Skip to main content
Browse Subject Areas

Click through the PLOS taxonomy to find articles in your field.

For more information about PLOS Subject Areas, click here.

  • Loading metrics

Single-Camera Trap Survey Designs Miss Detections: Impacts on Estimates of Occupancy and Community Metrics


The use of camera traps as a tool for studying wildlife populations is commonplace. However, few have considered how the number of detections of wildlife differ depending upon the number of camera traps placed at cameras-sites, and how this impacts estimates of occupancy and community composition. During December 2015–February 2016, we deployed four camera traps per camera-site, separated into treatment groups of one, two, and four camera traps, in southern Illinois to compare whether estimates of wildlife community metrics and occupancy probabilities differed among survey methods. The overall number of species detected per camera-site was greatest with the four-camera survey method (P<0.0184). The four-camera survey method detected 1.25 additional species per camera-site than the one-camera survey method, and was the only survey method to completely detect the ground-dwelling silvicolous community. The four-camera survey method recorded individual species at 3.57 additional camera-sites (P = 0.003) and nearly doubled the number of camera-sites where white-tailed deer (Odocoileus virginianus) were detected compared to one- and two-camera survey methods. We also compared occupancy rates estimated by survey methods; as the number of cameras deployed per camera-site increased, occupancy estimates were closer to naïve estimates, detection probabilities increased, and standard errors of detection probabilities decreased. Additionally, each survey method resulted in differing top-ranked, species-specific occupancy models when habitat covariates were included. Underestimates of occurrence and misrepresented community metrics can have significant impacts on species of conservation concern, particularly in areas where habitat manipulation is likely. Having multiple camera traps per site revealed significant shortcomings with the common one-camera trap survey method. While we realize survey design is often constrained logistically, we suggest increasing effort to at least two camera traps facing opposite directions per camera-site in habitat association studies, and to utilize camera-trap arrays when restricted by equipment availability.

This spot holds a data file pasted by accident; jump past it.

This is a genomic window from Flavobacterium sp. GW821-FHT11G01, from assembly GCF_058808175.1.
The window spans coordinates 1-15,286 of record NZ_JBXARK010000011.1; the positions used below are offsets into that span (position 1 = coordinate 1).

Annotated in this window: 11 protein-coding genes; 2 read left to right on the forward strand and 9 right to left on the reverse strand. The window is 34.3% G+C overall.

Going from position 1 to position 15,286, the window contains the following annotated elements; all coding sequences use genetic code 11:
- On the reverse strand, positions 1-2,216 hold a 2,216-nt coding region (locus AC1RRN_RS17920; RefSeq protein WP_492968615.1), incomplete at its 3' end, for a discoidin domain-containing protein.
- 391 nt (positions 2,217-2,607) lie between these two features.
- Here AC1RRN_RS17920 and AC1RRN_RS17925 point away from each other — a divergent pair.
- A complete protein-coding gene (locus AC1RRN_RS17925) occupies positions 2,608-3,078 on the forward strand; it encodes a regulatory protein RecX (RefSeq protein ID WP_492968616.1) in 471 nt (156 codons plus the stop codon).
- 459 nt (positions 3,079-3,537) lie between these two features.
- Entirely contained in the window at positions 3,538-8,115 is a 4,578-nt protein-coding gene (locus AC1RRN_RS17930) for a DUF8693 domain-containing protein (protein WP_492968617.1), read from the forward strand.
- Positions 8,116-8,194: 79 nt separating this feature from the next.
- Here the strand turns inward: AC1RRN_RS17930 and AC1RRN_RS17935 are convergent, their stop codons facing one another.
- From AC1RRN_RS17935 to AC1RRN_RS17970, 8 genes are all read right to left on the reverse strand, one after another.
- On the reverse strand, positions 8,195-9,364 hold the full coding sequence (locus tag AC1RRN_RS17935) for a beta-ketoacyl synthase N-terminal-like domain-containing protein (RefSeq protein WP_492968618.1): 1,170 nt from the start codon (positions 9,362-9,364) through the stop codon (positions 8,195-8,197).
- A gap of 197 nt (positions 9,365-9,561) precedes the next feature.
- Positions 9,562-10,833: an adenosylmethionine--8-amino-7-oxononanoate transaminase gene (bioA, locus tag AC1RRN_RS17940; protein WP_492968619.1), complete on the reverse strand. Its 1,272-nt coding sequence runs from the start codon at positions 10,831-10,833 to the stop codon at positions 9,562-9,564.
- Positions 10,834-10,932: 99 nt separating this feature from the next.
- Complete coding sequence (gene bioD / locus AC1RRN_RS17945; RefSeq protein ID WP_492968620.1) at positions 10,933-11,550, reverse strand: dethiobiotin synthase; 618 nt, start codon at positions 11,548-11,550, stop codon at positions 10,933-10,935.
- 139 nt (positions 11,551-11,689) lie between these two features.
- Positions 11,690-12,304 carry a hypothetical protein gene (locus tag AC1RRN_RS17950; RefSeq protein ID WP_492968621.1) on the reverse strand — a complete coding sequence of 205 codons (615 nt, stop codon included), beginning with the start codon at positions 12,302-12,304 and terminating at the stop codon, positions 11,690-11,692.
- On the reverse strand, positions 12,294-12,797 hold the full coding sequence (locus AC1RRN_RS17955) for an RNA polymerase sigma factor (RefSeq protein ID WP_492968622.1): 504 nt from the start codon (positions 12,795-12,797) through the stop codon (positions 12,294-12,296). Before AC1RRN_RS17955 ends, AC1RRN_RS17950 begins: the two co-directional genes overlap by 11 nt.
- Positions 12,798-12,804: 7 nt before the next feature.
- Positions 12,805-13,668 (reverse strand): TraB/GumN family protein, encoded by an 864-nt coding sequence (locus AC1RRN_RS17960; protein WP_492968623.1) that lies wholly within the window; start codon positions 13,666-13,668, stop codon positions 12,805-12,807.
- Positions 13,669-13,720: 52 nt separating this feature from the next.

The use of remotely-triggered cameras (hereafter, camera traps) as a tool for studying wildlife populations is commonplace [1, 2]. Recent areas of research utilizing camera traps include studies of species distribution [3], community dynamics [4], population densities [5], and occupancy modeling [67]. Noteworthy increases in camera trap deployment [8], however, have prompted investigation into camera trap survey design to address the sometimes low detection rates associated with this survey method [9]. Deploying attractants at a camera-site has been used to increase detection rates [10], although this technique can affect which species or functional groups are detected at a camera-site [2]. Others have implemented non-random camera trap placement to increase detections, but this design can violate key assumptions of random sampling [6]. Further, research indicates even minor adjustments to camera trap placement at a determined sampling location can influence which species are detected during surveys [8, 1113].

Camera trap surveys are also constrained logistically due to costs associated with field equipment, often limiting the total number of cameras available to one per site to maximize the number of sites sampled [14]. In the common situation of limited resources, and as species of conservation concern are often the focal point in camera trapping, identifying designs that maximize efficiency (camera trap placement) and accuracy (detection rates) is a crucial step to refining camera trapping studies [15]. Indeed, missed detections as a result of resource-limited survey designs have been shown to have greater consequences on parameter estimations than measurement error in habitat covariates associated with a sampling unit, where additional sampling effort has been encouraged to reduce bias and improve model predictions [16].